In other words, you don’t treat issues like sexual assault, anxiety and depression with opposite-sex hormones – which is what Ayala’s doctors did.

Ayala’s father took her to the pediatric “Transgender and Gender Diverse Healthcare” team at to Hasbro Children’s Hospital, in Rhode Island, in February 2017, and clinicians labeled her “transgender.”

Because of the severity of her depression and “thoughts about wanting to die,” she was admitted to inpatient care. There, she met Dr. Rafferty, an intern at the hospital. After “a single visit for less than an hour with Isabelle,” he concluded:

  1. Isabelle would benefit from being put on cross-sex hormones that would radically alter her body, yet somehow cure her underlying depression, anxiety, post-traumatic stress disorder, and other comorbidities.
  2. Based on the minutes he had spent with her, she met diagnostic criteria for such radical cross-sex hormone treatment.

Ayala spent more than a year on testosterone, with the dosage “quickly and repeatedly” increasing, “despite her consistently increasing anxiety and worsening depression, culminating in an attempted suicide.

The suit details some of the damaging effects of the testosterone:

Her body underwent irreversible physical changes and suffered permanent damage. She has experienced significant vaginal atrophy; her voice has been permanently altered; she has to deal with excess facial and body hair and the accompanying stress and mental anguish that brings; she struggles with compromised bone structure; she is unsure whether her fertility has been irreversibly compromised; she has mental health issues and deals with episodes of anxiety and depression, complicated by the regret of feeling like she had made a mistake in choosing to transition; … and she has since contracted Hashimotos’s disease, an autoimmune disease that only the males in her family have a history of, from taking testosterone.

Ayala moved from Rhode Island to Florida, where she eventually quit taking testosterone:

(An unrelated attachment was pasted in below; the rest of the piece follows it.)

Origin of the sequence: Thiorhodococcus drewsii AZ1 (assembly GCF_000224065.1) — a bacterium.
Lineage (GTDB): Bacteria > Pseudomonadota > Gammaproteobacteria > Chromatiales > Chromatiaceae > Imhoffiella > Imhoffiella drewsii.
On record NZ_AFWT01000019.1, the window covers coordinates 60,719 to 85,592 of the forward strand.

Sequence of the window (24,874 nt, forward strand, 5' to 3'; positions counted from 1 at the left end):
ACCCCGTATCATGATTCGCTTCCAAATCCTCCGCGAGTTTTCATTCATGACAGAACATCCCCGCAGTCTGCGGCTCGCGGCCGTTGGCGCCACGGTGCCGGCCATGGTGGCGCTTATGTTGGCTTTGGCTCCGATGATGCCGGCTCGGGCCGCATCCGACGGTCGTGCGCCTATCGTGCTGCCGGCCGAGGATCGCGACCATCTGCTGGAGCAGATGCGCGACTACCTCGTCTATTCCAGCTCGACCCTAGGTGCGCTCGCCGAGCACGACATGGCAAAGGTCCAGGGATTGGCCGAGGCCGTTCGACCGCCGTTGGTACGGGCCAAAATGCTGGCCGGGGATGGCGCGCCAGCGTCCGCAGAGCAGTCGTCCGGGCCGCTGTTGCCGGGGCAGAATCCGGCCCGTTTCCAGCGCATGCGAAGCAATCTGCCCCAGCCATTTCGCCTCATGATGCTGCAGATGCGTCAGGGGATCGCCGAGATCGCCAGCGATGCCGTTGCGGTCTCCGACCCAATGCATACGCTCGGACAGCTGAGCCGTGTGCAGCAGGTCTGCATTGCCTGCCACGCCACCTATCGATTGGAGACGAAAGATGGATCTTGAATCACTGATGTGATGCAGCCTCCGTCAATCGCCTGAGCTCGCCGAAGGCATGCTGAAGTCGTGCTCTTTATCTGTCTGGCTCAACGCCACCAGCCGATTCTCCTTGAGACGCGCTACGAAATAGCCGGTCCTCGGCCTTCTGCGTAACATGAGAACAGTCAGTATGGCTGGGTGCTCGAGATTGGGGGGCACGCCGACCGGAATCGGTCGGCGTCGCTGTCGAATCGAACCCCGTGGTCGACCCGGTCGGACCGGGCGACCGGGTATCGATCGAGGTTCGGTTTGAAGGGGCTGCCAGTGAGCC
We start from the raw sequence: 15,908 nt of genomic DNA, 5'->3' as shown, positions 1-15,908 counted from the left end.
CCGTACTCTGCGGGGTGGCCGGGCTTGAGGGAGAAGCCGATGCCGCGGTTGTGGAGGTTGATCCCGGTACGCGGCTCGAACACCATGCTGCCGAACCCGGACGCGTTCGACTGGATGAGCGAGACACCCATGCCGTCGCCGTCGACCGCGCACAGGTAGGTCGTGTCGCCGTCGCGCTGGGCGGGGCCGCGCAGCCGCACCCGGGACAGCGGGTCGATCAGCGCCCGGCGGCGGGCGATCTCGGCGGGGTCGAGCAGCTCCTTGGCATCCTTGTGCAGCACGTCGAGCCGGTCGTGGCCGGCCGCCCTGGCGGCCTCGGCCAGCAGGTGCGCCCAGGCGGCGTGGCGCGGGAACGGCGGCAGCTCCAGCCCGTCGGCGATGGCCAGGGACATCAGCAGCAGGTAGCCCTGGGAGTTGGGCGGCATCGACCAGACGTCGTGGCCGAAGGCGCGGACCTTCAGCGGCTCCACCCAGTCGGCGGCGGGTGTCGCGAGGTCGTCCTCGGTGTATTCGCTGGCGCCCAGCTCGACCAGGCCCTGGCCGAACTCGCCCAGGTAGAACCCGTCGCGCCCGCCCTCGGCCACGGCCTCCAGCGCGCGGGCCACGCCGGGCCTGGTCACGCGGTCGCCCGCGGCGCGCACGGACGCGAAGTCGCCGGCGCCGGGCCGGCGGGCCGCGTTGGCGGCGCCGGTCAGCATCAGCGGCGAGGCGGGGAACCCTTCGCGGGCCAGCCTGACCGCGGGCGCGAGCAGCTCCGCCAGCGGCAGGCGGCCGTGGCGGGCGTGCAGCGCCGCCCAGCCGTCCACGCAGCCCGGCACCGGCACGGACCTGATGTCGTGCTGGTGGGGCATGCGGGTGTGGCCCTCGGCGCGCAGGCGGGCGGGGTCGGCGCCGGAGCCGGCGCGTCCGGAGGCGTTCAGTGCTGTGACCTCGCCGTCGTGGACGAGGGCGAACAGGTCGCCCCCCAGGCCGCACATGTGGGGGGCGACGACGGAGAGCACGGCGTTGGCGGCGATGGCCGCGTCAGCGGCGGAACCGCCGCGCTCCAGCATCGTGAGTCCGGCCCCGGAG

Off the cross-sex hormones, she gradually grew out of her gender dysphoria and began to become more comfortable with her female body, altered as it was from taking testosterone.

She realized she was not a boy and never could have been one. Instead, she realized that her mental health issues and discomfort in her body were likely the result of her traumatic childhood and other mental health comorbidities – a realization any competent physician would have also realized or at least explored – and detransitioned.

Isabelle Ayala joins other young women – deeply damaged by transgender drugs, hormones and surgeries – who have stepped forward to file lawsuits against hospitals, medical professionals, mental health workers, and now, the American Academy of Pediatrics.

These gender ideologues are culpable for foisting transgender treatments on multitudes of children. Hopefully, jurors will hold them accountable. Maybe then we will see hospitals and health professionals back away from these experimental, irreparable medical interventions.

The case is Ayala v. American Academy of Pediatrics.

Related articles and resources:

Focus on the Family exists to help families, and that includes help navigating the issues of homosexuality and transgenderism. Focus offers a free, one-time counseling consultation with a licensed or pastoral counselor. To request a consultation, call 1-855-771-HELP (4357) or fill out our Counseling Consultation Request Form.